A team of young engineers from the Fusemachines AI Fellowship has been working on the “ Nepali Automatic Speech Recognition (Nepali-ASR)” project. The system is expected to fluently transcribe the Nepali speech into Devanagari lipi (standard Nepali font) by recognizing the speaker’s dialect. The project, still in its initial phase is already showing great potential. So far, the system has achieved an early success in recognizing and suggesting accurate write-outs for basic sets of Nepali words.
One of the goals of the project is to allow more Nepali students to do research on speech recognition through the building of an open-source domain. Another goal is to provide speech recognition services that are optimized for specific business domains. For example, the end product will be used in customer care service allowing customers to simply use voice commands that are transcribed into text. This will be very helpful specifically for those who aren’t fluent in English. Physically impaired people will also benefit from the product. Any tasks done on a computer or other digital devices that need a keyboard can be replaced by this speech recognition system.
The team is composed Miran Ghimire, Manish Chandra and Digya Acharya who have been working on the project for about a month now. Steven J Rennie, former team lead at IBM Watson (Multimodal Group), has been actively mentoring the team of recent graduates. Steven has more than twenty years of experience in the field of robust automatic speech recognition (ASR) and multi-tasks ASR. Miran and Manish joined the AI Fellowship, whereas Digya has been working at Fusemachines for a year now as a Software Engineer Associate.
Digya recently joined the Automatic Nepali Speech Recognition Project and has been devoting her full attention to the project. When asked “what led you to pursue a career path in AI?”, Digya mentions that she was always astonished by the way intelligent systems mimic the human cognition. “For my degree, I selected AI from the selective courses which gave me the first exposure to AI. I got to know about how various programs and robots can be taught to assist humans in so many tasks, which I thought was a very cool thing.” Digya adds.
Miran and Manish are some of the few candidates from the AI Fellowship chosen to work on different AI-related projects. Manish used to wonder how can intelligence be displayed by the machines. “I had an opportunity to work on an AI related project during my Engineering. While working on it, I got to know different aspects of AI which really fascinated me and enhanced my enthusiasm in AI.” Miran also developed on his encounter with AI: “Once in school one of the teachers talked about fifth generation computers going to have artificial intelligence, since that moment AI has always been a topic of fascination to me.” Later he pursued AI in college and also got to implement it in a project, he fell in love with the field soon after that.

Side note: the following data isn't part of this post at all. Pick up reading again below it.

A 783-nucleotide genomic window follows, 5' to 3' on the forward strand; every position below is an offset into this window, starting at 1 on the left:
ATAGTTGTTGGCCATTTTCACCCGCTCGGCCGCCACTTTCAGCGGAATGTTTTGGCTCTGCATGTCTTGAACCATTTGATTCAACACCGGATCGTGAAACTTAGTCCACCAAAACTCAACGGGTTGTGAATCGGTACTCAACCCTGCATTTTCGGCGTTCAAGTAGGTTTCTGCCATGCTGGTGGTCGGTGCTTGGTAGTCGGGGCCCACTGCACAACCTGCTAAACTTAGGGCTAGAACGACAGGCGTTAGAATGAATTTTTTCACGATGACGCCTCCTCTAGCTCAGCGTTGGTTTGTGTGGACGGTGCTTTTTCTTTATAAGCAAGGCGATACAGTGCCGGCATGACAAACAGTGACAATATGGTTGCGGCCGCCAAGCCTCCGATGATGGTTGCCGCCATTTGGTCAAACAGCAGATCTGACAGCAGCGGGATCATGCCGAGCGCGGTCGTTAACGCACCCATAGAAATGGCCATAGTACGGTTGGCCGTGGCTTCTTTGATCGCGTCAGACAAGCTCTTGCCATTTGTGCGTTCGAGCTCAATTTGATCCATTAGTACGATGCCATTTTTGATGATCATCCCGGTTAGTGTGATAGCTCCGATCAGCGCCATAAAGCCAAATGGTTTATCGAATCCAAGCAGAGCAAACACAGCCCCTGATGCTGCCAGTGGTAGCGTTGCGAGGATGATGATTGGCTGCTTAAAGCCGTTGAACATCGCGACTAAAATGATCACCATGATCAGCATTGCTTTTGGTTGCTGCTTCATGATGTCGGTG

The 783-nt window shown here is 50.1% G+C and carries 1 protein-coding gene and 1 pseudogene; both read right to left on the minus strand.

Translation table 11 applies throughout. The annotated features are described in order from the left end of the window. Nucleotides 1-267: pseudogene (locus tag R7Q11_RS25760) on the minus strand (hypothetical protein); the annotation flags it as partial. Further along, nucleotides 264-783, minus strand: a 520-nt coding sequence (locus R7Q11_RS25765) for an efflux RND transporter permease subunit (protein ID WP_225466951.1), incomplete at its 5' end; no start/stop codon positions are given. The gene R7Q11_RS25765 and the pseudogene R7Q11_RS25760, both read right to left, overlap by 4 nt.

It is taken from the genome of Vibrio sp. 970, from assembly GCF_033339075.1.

With the help of Kaldi, an automatic speech recognition system, the team has been leveraging training models for the project. Progressively, they are collecting, processing & cleaning data and providing phonetics required for speech recognition and speech synthesis.
People from other departments at Fusemachines have also contributed to this project by recording the necessary training data for the ASR system which was restricted to the political news only. They are developing the recognizer using Kaldi and training the data on various audio-books and news recitations so as to obtain enough data required to move on to open domain. They are also working on preprocessing or noise reduction of the training data. The training of the model in Kaldi has been fully automated as well. A benchmark of success of the project will be performing as well or better than the recently released Google Cloud API. If completed successfully, this Nepali Speech Recognition system would allow users to alleviate their requirement to share data with Google.
This project is observing progress each day and at this point, we cannot predict when it will be completed. However, it can be attested based on the qualifications and dedication of the engineers that the end product will push innovation in speech recognition technology forward.